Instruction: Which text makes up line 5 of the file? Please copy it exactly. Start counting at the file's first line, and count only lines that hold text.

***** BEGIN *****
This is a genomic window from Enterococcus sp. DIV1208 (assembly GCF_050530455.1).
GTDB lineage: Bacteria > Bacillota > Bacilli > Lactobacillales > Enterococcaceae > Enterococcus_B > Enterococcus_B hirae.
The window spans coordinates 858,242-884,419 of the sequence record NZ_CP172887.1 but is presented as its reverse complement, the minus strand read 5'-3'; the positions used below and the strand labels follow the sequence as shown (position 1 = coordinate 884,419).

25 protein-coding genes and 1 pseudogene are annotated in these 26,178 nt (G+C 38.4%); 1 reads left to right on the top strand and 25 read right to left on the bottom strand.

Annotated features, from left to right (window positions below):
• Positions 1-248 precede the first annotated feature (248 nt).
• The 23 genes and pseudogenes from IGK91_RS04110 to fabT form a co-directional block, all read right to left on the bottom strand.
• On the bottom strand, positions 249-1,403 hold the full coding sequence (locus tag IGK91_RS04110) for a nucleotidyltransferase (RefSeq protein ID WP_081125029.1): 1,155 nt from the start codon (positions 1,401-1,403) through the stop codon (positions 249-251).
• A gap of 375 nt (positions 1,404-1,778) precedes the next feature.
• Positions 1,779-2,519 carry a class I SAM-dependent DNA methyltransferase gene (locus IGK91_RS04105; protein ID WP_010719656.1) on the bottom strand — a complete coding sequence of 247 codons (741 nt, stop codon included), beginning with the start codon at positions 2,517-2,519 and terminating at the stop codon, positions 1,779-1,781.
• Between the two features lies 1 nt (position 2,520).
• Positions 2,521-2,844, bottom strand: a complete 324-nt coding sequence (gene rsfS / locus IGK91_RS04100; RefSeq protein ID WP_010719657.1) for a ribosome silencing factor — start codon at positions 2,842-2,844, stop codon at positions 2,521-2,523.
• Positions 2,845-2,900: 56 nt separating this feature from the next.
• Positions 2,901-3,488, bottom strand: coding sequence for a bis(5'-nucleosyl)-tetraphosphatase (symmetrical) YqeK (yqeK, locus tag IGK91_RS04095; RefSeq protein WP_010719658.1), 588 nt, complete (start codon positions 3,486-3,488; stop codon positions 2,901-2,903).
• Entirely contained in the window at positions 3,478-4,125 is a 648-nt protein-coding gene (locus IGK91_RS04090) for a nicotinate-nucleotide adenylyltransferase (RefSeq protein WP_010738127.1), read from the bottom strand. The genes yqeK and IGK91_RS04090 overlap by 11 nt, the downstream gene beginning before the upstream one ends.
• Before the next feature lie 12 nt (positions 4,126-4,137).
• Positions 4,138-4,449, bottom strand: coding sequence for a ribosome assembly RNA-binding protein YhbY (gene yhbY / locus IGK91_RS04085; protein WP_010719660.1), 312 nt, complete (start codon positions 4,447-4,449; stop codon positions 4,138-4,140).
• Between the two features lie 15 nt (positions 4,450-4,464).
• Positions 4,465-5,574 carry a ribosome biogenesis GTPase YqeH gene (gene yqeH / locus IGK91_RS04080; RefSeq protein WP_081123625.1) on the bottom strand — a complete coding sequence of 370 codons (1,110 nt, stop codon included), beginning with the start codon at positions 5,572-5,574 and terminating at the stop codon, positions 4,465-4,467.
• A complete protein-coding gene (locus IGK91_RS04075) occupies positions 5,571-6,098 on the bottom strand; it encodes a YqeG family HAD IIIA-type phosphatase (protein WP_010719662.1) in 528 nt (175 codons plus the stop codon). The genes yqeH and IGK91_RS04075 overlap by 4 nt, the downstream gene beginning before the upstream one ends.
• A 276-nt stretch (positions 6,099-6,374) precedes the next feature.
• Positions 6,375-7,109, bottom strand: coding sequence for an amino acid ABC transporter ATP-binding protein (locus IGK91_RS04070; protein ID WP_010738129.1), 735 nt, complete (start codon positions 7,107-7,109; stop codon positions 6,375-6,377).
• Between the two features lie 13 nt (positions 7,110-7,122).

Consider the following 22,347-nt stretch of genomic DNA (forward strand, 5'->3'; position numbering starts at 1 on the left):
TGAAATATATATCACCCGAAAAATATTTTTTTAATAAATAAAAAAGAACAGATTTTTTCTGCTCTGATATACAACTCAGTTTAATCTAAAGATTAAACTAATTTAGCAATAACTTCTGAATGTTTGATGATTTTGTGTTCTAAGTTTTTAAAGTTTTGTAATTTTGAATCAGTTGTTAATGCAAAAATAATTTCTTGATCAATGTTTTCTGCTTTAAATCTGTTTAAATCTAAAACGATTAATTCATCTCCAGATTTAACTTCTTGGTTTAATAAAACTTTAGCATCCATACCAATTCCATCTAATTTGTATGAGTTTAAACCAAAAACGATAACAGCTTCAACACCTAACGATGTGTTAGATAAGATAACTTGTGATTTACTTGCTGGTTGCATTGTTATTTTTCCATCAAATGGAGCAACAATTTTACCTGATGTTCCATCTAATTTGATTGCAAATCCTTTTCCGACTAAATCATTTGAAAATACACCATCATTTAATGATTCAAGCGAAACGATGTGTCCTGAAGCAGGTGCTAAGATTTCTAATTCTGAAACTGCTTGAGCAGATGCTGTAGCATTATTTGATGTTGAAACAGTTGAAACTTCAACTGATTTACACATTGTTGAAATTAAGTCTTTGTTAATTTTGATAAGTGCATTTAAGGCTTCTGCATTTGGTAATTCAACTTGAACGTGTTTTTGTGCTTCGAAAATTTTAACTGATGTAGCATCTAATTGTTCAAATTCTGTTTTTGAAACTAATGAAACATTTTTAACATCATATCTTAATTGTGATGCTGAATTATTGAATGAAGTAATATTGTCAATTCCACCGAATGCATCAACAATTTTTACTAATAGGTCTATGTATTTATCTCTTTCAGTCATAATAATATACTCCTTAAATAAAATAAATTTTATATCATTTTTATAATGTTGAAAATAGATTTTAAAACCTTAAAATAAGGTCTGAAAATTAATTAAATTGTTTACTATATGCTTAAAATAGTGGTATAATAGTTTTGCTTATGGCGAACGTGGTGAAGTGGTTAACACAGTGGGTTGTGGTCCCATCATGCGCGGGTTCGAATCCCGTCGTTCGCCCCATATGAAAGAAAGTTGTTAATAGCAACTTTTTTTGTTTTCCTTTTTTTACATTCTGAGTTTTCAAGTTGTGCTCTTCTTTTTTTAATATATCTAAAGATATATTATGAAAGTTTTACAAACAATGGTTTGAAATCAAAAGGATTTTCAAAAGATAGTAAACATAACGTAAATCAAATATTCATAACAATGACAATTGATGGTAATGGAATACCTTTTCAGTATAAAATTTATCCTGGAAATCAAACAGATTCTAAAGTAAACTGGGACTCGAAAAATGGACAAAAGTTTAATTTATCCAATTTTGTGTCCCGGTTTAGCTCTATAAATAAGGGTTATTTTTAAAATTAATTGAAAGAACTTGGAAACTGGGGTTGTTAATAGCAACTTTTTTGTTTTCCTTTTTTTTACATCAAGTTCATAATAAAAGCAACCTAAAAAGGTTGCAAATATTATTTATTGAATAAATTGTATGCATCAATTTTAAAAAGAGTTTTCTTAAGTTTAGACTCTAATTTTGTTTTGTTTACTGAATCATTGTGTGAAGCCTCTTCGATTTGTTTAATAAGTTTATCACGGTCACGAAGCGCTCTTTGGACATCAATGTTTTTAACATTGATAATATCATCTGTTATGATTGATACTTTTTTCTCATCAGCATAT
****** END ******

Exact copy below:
Annotated features, from left to right (window positions below):